The Summer Wind - Sailing in BaltimoreKirwan brought The Summer Wind to Baltimore in 2015 for its first season. Today, she is the only sailboat of her class offering public sailing excursions out of the Inner Harbor. While American Sailing Tours offers the staple harbor tours and sunset sailing, what sets it apart is Tom and his crew.

There is zero pretension aboard The Summer Wind. You won’t find stuffy folks with ascots and jauntily positioned sailing caps here. When you sail with Tom and his crew you feel a true connection to people who love what they do, and where they do it. They’ll regale you with tales of Baltimore’s maritime history, fill you in on the points of interest as you pass by, and make you feel as though this were your boat.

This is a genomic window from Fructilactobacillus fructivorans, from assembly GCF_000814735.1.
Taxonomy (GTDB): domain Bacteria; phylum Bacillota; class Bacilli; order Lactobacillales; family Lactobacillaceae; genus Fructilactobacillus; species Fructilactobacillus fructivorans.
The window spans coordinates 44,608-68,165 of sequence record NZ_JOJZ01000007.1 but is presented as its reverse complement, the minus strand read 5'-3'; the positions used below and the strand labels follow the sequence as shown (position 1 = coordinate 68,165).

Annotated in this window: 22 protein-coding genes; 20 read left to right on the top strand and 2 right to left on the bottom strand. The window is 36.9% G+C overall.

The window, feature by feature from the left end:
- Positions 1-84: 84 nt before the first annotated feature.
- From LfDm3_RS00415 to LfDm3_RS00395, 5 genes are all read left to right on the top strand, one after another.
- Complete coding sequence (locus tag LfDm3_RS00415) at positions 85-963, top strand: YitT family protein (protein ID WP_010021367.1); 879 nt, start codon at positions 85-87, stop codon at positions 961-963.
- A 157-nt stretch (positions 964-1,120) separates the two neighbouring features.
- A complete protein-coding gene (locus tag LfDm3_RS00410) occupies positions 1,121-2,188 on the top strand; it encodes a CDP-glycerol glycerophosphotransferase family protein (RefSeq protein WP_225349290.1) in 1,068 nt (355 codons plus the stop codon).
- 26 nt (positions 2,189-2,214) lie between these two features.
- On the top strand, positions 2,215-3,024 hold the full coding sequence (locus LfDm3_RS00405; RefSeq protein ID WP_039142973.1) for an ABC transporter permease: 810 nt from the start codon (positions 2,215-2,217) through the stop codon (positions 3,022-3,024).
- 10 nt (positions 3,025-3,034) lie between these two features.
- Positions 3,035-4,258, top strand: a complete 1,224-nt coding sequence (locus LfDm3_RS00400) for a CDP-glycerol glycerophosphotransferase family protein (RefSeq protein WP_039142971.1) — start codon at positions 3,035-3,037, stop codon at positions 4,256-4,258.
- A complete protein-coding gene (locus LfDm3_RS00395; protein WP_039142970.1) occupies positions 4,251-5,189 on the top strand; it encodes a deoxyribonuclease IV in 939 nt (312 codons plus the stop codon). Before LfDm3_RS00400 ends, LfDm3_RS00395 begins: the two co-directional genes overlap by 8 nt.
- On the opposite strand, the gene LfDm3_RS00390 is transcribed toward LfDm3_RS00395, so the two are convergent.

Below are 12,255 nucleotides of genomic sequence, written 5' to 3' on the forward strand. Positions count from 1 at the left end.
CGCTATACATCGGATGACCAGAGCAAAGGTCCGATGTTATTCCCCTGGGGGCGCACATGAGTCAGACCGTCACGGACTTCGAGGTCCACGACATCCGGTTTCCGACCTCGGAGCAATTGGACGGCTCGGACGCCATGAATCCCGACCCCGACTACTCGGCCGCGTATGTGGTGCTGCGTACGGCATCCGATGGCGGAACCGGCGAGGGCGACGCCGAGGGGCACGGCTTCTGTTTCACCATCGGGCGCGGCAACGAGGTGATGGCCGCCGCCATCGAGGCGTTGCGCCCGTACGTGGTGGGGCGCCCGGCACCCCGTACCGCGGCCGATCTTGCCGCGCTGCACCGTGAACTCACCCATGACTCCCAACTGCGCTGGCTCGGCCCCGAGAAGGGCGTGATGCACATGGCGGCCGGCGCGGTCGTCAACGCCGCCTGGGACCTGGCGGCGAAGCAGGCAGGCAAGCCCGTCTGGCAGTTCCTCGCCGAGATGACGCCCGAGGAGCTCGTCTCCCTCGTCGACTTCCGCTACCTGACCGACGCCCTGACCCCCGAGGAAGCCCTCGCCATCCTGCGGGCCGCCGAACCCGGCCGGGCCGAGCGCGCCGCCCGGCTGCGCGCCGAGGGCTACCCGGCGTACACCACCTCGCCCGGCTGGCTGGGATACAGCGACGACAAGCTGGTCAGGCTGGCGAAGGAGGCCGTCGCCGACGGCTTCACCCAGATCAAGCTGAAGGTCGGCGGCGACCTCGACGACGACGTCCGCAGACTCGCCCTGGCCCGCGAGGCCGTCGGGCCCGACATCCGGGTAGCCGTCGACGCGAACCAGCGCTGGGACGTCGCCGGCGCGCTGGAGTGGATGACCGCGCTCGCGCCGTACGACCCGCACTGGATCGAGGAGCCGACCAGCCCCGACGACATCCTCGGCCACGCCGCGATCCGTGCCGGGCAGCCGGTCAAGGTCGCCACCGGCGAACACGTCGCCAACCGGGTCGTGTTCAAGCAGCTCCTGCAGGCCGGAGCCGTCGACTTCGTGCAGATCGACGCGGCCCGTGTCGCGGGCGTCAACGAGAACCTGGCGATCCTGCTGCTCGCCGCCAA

Relax on deck with a glass of wine. Here you’ll find comfy seating, polished wood siding, and of course some great conversation. Below decks is more seating and the head {sailor-speak for the facilities – I swear I never even used that term in the Navy, past boot camp. It’s just weird.} 

Saling Excursions in BaltimoreBe sure to make some time either before you set sail or when you drop anchor, to explore the Harbor East area where you’ll find upscale boutiques, a movie theater, and great eats. Wit & Wisdom at the Four Seasons is the perfect place for a wonderful meal or nibbles. It is just steps from The Summer Wind’s birth.  Lobster corn dogs, mesquite smoked mussels in a champagne beurre blanc, black truffle popcorn… need I say more?

The summer wind came blowin’ in from across the sea. Next time you’re in Baltimore… come sail with me! 

The Summer Wind - Baltimore

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Lighthouses & Sunken Submarines: St. Mary’s County, Maryland